09:05 Zhenhua database: Why is a Chinese firm targeting the influential?

Zhenhua Data has collected information on 2.4 million people around the world - including 730 New Zealanders. Canberra-based cybersecurity firm Internet 2.0 received the leaked files, and Kathryn speaks to co-founder Rob Potter why the find is significant and what the data firm was hoping to achieve.

Creative coding lines on blurry server room background. Programming and hardware concept. Double exposure

Photo: 123RF

09:20 Locals call for fix to Fiordland's Hollyford Road 

Locals are asking for the badly flood-damaged road into the popular Hollyford track to be opened by summer. The road has been closed since February, blocking off easy access to the track and its huts. Later this month a meeting will be held to outline the damage, and what it might cost to fix. Jules Tapper, who has previously made a living taking tours on the track, and Southland District Council's Strategic Manager Transport Hartley Hare discuss. 

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Photo: Creative Commons

09:45 Restrictions ease in Victoria - but not Melbourne, whales off course

Australia correspondent Karen Middleton joins Kathryn to talk about how some restrictions are being lifted across Victoria, but not in metro centres and Melbourne. The government is under fire for its hard line on external borders, amid Ton Abbott's 10 day trip to the UK while others are refused permission to see sick and dying relatives. Humpback whales have been found in a tidal and croc-infested river in the Northern Territory when they should've been headed to Antarctica, and it's 20 years since the Sydney Olympics.

A woman continues to shop for vegetables as riot police clear Melbourne's Queen Victoria Market of anti-lockdown protesters during a rally on September 13, 2020, amid the ongoing COVID-19 coronavirus pandemic.

A woman continues to shop for vegetables at a Melbourne market amid an anti-lockdown protest at the weekend. Photo: AFP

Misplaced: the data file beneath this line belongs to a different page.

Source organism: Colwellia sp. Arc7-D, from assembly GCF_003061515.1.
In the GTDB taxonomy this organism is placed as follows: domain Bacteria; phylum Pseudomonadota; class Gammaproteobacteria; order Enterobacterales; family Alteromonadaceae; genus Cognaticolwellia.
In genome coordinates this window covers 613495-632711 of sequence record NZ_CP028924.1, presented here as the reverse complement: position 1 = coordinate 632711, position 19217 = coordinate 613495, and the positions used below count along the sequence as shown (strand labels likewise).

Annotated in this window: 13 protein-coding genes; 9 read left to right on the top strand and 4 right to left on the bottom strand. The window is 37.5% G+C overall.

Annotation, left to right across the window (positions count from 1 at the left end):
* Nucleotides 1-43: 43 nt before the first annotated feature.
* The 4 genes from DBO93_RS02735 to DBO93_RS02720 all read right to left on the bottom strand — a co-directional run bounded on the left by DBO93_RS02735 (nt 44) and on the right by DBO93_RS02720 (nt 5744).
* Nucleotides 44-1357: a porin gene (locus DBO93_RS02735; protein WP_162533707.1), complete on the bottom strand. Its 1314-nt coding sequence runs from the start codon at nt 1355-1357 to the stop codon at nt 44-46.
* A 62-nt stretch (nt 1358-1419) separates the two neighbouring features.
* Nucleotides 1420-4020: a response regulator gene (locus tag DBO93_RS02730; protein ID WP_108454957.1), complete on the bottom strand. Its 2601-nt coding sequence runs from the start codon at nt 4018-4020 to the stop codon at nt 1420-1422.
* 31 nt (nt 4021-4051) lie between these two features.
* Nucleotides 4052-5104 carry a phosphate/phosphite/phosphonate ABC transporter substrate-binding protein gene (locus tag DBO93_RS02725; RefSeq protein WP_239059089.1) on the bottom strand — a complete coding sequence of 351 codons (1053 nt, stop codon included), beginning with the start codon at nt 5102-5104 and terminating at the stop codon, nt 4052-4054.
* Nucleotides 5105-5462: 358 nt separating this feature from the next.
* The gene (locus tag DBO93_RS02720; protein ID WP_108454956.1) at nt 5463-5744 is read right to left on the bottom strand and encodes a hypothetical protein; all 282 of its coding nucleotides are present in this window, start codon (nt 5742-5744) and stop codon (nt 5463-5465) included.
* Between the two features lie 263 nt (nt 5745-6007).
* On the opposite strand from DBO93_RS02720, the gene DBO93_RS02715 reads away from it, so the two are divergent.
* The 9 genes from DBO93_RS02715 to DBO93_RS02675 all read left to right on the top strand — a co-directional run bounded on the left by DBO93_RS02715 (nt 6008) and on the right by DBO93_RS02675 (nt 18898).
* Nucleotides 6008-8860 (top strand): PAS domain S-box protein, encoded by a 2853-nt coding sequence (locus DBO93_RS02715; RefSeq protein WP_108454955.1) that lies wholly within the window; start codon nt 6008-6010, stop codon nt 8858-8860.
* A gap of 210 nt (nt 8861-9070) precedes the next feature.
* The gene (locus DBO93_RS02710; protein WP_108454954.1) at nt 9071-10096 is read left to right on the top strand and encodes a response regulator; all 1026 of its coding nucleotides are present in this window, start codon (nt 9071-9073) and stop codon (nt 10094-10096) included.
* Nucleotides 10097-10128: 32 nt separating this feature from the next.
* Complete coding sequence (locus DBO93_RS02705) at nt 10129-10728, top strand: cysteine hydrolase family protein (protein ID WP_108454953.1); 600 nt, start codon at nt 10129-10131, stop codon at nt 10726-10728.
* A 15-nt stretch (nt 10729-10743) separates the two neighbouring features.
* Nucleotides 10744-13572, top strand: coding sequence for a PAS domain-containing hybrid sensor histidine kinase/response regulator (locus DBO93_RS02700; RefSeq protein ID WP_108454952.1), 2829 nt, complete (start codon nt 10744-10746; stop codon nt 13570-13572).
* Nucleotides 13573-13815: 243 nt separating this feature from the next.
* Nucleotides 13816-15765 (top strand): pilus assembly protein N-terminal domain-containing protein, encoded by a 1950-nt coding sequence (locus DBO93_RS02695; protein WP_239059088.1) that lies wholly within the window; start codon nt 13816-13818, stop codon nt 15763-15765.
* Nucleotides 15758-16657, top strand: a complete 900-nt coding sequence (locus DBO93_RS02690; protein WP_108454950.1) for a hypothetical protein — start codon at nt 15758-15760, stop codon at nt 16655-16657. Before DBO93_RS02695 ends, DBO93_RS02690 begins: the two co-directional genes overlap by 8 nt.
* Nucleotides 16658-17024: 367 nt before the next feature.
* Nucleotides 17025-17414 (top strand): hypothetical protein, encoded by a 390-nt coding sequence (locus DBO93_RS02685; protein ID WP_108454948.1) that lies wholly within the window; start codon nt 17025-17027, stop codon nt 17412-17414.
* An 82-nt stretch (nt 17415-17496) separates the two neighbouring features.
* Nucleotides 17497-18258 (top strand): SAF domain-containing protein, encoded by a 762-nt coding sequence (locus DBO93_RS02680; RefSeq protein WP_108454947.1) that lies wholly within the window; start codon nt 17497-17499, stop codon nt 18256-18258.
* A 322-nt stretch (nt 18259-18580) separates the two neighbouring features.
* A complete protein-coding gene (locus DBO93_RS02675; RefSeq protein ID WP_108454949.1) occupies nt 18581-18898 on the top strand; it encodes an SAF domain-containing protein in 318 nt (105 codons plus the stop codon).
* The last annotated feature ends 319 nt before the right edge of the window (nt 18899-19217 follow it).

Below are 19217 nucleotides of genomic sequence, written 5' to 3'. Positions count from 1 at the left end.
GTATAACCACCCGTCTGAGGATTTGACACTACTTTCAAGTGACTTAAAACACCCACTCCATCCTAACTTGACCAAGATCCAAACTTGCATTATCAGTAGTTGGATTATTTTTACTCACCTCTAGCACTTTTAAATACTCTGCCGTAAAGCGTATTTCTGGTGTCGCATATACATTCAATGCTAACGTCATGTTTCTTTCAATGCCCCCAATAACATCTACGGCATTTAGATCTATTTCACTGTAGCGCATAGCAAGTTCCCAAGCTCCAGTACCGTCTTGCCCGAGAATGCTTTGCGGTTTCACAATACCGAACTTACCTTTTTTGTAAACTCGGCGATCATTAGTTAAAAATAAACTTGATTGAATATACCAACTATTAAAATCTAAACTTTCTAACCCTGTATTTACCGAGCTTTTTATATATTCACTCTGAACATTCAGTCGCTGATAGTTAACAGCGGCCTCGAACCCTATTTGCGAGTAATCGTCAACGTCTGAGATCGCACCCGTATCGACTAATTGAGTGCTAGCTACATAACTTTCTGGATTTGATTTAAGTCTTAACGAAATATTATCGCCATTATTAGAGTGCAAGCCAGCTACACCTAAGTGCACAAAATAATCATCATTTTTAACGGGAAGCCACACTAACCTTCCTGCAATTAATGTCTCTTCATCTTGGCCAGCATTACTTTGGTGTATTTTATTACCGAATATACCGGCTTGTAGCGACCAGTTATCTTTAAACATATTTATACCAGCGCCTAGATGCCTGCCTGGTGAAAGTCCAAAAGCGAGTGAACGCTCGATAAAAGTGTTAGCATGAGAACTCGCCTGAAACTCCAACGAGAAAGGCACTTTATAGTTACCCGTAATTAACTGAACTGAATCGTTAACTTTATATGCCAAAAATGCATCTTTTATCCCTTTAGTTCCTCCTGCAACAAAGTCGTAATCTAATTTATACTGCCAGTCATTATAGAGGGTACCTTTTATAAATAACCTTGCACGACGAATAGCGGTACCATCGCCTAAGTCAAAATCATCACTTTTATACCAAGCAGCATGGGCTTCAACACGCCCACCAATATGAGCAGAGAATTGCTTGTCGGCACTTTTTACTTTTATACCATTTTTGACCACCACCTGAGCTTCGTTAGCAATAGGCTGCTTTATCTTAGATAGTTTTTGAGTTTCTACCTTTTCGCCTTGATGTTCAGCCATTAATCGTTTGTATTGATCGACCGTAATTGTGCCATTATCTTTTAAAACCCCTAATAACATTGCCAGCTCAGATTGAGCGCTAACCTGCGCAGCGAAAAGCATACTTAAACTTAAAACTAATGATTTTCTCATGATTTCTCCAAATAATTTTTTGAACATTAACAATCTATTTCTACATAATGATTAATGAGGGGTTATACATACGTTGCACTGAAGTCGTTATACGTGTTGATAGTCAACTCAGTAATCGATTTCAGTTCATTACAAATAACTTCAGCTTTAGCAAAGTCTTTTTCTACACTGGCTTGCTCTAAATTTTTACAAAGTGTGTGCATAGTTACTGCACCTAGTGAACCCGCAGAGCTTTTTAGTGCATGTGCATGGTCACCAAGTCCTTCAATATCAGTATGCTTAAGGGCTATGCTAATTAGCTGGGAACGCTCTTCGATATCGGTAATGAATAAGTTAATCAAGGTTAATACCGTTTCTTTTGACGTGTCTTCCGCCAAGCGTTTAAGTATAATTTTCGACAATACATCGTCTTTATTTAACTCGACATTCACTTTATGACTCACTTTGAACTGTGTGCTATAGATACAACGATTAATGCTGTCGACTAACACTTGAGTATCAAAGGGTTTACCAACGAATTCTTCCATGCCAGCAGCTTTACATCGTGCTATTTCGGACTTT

10:05 The NZ-born poet telling truth in Covid times 

To say 2020 has been a rough year is a bit of an understatement - but a short video by a New Zealand-born poet has brought a message of hope to millions who have seen it. Tomos Roberts is also known as Tomfoolery, and his 'The Great Realisation' has had a great resonance around the world, with 60 million views since it was first posted. It's now been turned into a book, beautifully illustrated by Japanese artist Nomoco. Tom joins Kathryn from London, where he now lives, to talk about his work and the importance of optimism.


10:35 Book review - Rainbow Milk by Paul Mendez

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Photo: Dialogue Books / Little Brown

Ralph McAllister reviews Rainbow Milk by Paul Mendez, published by Dialogue Books.

10:45 The Reading

How to Walk a Dog, episode 8. Written and read by Mike White.

11:05 Music With Graeme Downes

Graeme joins Kathryn to continue with this country theme, this time looking at Dolly Parton, Willie Nelson and Glen Campbell.

Graeme Downes is a musicologist and former senior lecturer in the Department of Music at the University of Otago.


11:20 Splash!  Diving into a history of swimming

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Photo: Li Zhao

Kathryn takes a plunge into the history of swimming, and why humans swim, with swimmer and swim coach Howard Means, whose new book Splash celebrates ten thousand years of swimming.  From our first ever recorded dip to the Olympic Games, Howard explores what it means for us to move through water, sometimes at great speed, more often to cool off, touching on changes in fashion and social attitudes along the way.

11:45 Rare successful defence of the Health and Safety Act

Garth Gallaway joins Kathryn to look at recent case brought against a property developer by Worksafe that was successfully defended. How are investigation numbers by WorkSafe tracking? And what's happening with an investigation into the tragedy at Whakaari/White Island?

Garth Gallaway is a partner at Chapman Tripp in Christchurch.

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Photo: RNZ / Samuel Rillstone